EYE-SYNC Saccade Outcomes and Health/Demographic Factors in CFL Athletes

  • Author / Creator
    Ree-Fedun, Bradyn
  • The purpose of the present study was to examine the relationship between demographic and health factors, and oculomotor functioning during baseline testing in professional athletes. Four hundred twenty-eight male athletes consented and participated in the baseline concussion assessments of the Canadian Football League (CFL). Athletes ranged from 21 to 40 years of age (M =26.44, SD =2.873), and reported a history of 0, 1, or 2+ sport-related concussions (SRCs). All athlete participants completed the Head Check questions of demographics and medical history, and the EYE-SYNC saccade test to explore how the presence of a history of concussions, Attention-Deficit/Hyperactivity Disorder (ADHD), Learning Disability (LD), age, and post-exertion influenced baseline measures of oculomotor functioning using the EYE-SYNC saccade outcomes of accuracy and precision. Correlations revealed no significant relationships between combined vertical and horizontal saccade outcomes (LeftAccuracyXY, LeftPrecisionXY, RightAccuracyXY, RightPrecisionXY) and the demographic/health variables (p > .05). Independent t-tests indicated no significant differences in mean saccade performance between athletes with and without ADHD and/or LD (p > .05). Furthermore, three-way multiple analysis of variance (MANOVA) run with age group (21-25, 26-30, 31-40) and concussion group (0, 1, 2+) revealed no main effects of age, F(8, 844) = .914, p = .504, Wilks’ = .983, partial η2 = .0) or history of concussion, F(8, 510) = .856, p = .554, Wilks’ = .974, partial η2 = .013). A one-way repeated measures analysis of variance (MANOVA) revealed no significant differences from pre- to post-exertion assessments, F(4, 56) = .411, p = .800, Wilks’ = .971. The oculomotor functioning of CFL athletes at baseline, measured using the EYE-SYNC saccade task, does not appear to be influenced by a history of concussion, ADHD, LD, age, or physical exertion. This information may help professionals with their clinical decision-making regarding the diagnosis of SRCs, and return-to-play.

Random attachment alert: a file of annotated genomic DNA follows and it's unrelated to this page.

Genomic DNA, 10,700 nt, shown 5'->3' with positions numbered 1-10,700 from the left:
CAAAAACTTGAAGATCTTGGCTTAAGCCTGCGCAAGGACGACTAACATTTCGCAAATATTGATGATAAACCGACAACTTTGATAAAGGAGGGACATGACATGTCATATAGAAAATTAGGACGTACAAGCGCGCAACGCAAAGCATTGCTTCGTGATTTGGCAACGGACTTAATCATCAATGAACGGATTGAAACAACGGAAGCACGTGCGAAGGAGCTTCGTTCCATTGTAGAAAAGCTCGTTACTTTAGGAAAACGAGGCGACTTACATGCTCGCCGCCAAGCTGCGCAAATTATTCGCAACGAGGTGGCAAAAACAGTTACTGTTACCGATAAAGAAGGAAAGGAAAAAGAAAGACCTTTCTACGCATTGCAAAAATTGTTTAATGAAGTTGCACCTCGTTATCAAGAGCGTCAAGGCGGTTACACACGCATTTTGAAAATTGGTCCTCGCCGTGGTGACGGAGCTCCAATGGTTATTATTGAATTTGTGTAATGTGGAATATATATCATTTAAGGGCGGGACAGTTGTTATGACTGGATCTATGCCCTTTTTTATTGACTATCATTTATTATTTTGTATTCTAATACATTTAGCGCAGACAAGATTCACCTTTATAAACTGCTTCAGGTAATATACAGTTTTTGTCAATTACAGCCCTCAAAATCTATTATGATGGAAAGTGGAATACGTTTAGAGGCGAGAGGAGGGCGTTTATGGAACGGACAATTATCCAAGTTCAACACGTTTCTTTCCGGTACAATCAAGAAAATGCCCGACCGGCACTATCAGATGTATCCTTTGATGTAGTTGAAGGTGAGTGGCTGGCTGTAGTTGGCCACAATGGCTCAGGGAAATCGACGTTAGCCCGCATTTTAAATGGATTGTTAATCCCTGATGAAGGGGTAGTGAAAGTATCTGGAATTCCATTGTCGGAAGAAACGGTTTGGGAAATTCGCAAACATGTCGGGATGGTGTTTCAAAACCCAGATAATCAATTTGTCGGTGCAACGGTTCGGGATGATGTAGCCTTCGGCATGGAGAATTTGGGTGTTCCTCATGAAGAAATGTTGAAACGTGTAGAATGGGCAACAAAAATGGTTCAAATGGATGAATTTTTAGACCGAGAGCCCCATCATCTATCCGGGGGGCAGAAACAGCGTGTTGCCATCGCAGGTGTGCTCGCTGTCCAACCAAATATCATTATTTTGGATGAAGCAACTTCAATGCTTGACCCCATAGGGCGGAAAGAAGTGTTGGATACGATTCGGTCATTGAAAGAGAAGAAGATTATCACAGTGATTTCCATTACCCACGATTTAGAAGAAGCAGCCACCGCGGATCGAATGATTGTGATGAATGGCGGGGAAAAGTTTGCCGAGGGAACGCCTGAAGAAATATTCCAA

• Subjects / Keywords
  • Graduation date
    Fall 2022
  • Type of Item
  • Degree
    Master of Education
  • DOI
  • License
    This thesis is made available by the University of Alberta Library with permission of the copyright owner solely for non-commercial purposes. This thesis, or any portion thereof, may not otherwise be copied or reproduced without the written consent of the copyright owner, except to the extent permitted by Canadian copyright law.